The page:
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- Member States agree on the practical actions of the SVHC Roadmap 2020
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Member States agree on the practical actions of the SVHC Roadmap 2020
The implementation plan for the ‘Roadmap on substances of very high concern for 2020' was endorsed by the Member State competent authorities in their meeting at the end of November.
"This is an important step towards reaching the policy goal of having all the relevant substances of very high concern on the Candidate List by 2020. We now have agreed lines on how we, Member States and the European Commission will work together to identify those substances that are relevant under the roadmap and should therefore be further processed in the coming years," says Elina Karhu, Head of ECHA's Risk Management Identification Unit.
The aim of the implementation plan is to enhance common understanding on how authorities screen substances, generate further information where necessary, and channel substance to the most efficient regulatory processes. "A common approach is necessary to make the implementation predictable," says Ms Karhu.
| Elina Karhu, Head of Risk |
A common screening approach will be used to identify substances for further scrutiny. The result of the screening might be that there is no further action required or that the data in the registration is enough for authorities to act upon. "However, we expect that in many cases, we need further information on the substance. For this, we can use the REACH evaluation processes: substance evaluation or compliance check. Then, we also need to do a proper assessment to find out whether this information confirms that the substance indeed meets the relevant criteria or not. For this we can use either the formal process of harmonised classification and labelling, when the criteria is in the CLP Regulation, or our informalsubstance expert groups. If we go through the expert groups, we then need to continue with the formal SVHC identification process," Ms Karhu explains.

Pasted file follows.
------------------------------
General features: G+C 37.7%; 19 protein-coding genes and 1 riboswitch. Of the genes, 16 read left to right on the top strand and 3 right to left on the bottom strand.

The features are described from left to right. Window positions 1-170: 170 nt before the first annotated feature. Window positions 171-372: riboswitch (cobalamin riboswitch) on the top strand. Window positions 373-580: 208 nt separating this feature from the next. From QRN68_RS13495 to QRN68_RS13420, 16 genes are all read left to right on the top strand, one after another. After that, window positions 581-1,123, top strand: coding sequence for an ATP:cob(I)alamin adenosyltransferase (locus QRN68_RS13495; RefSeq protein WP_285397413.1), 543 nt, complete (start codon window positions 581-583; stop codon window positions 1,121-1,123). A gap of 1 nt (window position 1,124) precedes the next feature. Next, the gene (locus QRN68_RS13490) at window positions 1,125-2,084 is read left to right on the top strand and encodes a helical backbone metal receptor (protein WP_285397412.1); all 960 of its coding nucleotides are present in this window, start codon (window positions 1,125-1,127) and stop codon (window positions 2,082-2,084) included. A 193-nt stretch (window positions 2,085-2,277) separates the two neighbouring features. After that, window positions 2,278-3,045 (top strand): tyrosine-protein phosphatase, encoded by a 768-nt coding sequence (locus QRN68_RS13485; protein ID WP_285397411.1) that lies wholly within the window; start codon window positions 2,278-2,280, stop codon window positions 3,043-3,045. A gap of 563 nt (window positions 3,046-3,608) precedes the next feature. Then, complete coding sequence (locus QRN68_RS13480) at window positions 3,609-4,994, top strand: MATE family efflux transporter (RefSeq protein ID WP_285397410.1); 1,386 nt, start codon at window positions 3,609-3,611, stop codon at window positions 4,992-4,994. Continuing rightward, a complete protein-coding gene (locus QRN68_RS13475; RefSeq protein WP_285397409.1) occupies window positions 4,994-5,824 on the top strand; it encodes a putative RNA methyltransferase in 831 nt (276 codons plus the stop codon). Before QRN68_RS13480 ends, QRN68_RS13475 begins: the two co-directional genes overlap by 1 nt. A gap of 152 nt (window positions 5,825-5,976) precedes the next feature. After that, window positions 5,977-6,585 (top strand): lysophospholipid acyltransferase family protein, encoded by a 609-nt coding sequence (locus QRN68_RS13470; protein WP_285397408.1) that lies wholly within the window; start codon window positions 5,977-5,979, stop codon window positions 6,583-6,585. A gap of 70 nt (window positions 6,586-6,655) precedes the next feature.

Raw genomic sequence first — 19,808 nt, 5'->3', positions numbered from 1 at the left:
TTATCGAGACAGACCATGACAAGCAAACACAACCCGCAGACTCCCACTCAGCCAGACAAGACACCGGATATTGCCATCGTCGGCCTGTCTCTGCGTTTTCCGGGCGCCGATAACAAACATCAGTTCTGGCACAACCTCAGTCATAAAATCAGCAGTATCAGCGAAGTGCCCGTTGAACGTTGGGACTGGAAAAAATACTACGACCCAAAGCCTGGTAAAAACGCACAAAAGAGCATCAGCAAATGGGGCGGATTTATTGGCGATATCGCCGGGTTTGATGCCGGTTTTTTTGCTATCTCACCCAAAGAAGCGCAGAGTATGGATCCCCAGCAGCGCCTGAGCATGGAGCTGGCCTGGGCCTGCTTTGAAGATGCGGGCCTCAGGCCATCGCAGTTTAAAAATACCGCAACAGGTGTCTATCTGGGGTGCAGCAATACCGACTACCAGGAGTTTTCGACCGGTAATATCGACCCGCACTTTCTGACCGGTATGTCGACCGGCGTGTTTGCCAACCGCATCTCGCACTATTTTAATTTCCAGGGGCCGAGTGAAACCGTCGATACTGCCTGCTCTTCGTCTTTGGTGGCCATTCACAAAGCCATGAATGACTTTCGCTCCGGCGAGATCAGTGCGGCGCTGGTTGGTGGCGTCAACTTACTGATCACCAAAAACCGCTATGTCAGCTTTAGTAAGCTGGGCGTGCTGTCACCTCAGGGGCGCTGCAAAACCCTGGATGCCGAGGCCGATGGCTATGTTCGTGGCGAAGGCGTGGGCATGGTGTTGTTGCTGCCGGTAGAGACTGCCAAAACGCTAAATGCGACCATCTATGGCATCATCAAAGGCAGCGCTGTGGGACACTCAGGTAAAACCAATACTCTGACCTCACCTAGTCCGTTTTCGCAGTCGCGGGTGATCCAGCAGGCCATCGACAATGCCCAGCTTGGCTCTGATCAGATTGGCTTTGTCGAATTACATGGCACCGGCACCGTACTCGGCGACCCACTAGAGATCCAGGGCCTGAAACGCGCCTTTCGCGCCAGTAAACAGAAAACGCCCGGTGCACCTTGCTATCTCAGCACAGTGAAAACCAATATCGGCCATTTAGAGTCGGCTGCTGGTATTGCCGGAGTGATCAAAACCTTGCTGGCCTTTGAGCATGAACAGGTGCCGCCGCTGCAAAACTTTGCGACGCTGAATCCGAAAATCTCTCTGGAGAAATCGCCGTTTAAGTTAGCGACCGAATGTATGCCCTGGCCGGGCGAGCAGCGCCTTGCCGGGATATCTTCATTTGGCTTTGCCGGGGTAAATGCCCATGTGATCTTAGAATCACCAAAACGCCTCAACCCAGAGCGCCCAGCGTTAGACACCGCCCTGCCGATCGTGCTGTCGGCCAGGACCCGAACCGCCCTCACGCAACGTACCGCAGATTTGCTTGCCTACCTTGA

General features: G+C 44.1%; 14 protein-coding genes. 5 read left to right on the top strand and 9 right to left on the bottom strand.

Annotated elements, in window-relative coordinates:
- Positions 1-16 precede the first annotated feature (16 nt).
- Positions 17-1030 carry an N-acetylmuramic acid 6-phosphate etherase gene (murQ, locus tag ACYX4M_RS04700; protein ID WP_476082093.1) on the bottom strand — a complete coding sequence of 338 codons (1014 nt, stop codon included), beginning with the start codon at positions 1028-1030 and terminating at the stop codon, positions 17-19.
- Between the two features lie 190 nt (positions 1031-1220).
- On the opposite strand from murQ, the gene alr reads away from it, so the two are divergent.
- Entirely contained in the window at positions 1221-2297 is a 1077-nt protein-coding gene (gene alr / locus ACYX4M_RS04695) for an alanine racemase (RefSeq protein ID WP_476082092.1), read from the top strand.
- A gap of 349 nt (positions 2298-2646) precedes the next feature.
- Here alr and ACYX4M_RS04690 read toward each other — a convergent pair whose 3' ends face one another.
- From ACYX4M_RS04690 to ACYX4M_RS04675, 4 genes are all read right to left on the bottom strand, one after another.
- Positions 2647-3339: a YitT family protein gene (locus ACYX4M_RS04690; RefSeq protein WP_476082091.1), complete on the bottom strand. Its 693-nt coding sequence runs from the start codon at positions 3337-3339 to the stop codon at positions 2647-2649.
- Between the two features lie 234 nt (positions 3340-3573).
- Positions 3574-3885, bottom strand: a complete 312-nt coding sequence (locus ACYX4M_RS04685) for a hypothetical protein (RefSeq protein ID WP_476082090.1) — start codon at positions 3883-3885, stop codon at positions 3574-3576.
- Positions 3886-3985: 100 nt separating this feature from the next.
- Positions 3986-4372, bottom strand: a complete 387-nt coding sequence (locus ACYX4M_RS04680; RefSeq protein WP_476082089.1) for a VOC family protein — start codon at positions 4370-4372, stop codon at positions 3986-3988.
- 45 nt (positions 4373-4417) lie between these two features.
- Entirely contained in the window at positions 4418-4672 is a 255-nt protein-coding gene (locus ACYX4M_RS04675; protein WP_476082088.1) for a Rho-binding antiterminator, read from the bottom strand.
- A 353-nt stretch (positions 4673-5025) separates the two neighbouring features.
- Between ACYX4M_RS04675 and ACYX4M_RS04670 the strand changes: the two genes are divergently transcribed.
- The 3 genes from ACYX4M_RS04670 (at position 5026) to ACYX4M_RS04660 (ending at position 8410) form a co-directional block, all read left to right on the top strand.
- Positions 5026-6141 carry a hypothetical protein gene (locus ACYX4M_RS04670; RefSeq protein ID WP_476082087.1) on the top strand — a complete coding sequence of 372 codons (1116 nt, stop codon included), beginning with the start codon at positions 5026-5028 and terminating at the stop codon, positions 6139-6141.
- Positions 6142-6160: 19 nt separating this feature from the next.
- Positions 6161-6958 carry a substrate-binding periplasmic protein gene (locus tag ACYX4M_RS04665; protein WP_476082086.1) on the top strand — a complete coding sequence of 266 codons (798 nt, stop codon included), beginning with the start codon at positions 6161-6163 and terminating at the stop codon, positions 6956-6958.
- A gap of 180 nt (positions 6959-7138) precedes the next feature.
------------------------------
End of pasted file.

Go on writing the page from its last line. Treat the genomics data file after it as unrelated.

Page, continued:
When there is a sufficient understanding of the intrinsic properties of a chemical, either based on the registration data or after generation of additional information, the most appropriate risk management option should be selected to address the concern.
"We have the possibility to use authorisation or restriction under REACH or other legal instruments in the EU. We may also conclude that there is no need for further regulatory actions in addition to what is already in place. This is the approach we have been developing in co-operation with Member States and the Commission and will continue to develop and apply under the roadmap." Ms Karhu says and continues, "Coordination of authorities' activities during the screening and risk management option analysis will hopefully bring efficiency gains as we can ensure that we are not duplicating work or leaving gaps between our processes."
Focusing on five substance groups
The work on identifying substances of very high concern has been on-going since the beginning of REACH and the Candidate List of substances of very high concern already includes 144 substances.
The roadmap actions aim to continue and build up on what has already been done. It focuses on specific groups of substances that will be looked at in more detail by the authorities. These are CMRs, PBTs and vPvBs, endocrine disruptors, sensitisers, and petroleum and coal stream substances.